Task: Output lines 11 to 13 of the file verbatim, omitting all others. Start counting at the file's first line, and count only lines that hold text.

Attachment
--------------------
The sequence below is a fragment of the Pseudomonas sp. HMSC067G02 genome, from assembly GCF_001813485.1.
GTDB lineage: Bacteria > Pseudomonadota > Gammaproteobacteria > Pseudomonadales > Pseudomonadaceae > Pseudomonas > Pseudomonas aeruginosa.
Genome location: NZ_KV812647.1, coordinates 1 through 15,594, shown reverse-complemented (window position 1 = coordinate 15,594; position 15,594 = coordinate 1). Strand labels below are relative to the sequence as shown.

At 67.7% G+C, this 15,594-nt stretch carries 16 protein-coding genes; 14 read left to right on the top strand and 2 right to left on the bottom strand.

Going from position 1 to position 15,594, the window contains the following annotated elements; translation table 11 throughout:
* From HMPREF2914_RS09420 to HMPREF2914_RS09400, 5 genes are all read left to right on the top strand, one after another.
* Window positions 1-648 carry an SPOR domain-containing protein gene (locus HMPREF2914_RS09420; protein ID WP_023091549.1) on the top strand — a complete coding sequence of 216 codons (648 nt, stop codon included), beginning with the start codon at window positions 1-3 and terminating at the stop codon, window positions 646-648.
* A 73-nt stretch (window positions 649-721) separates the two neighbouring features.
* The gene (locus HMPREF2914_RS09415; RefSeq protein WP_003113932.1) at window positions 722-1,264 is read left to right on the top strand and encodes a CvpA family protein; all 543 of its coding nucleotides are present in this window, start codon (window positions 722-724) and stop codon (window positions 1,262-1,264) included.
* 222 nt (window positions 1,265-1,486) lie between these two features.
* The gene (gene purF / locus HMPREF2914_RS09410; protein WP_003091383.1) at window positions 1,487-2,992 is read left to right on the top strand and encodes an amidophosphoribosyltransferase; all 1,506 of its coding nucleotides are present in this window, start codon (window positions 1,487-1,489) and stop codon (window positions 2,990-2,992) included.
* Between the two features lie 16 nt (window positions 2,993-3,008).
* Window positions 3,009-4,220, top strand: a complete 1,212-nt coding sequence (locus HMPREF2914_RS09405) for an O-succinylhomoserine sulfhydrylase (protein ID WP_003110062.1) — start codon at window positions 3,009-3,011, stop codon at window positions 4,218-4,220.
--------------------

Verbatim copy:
* The gene (gene purF / locus HMPREF2914_RS09410; protein WP_003091383.1) at window positions 1,487-2,992 is read left to right on the top strand and encodes an amidophosphoribosyltransferase; all 1,506 of its coding nucleotides are present in this window, start codon (window positions 1,487-1,489) and stop codon (window positions 2,990-2,992) included.
* Between the two features lie 16 nt (window positions 2,993-3,008).
* Window positions 3,009-4,220, top strand: a complete 1,212-nt coding sequence (locus HMPREF2914_RS09405) for an O-succinylhomoserine sulfhydrylase (protein ID WP_003110062.1) — start codon at window positions 3,009-3,011, stop codon at window positions 4,218-4,220.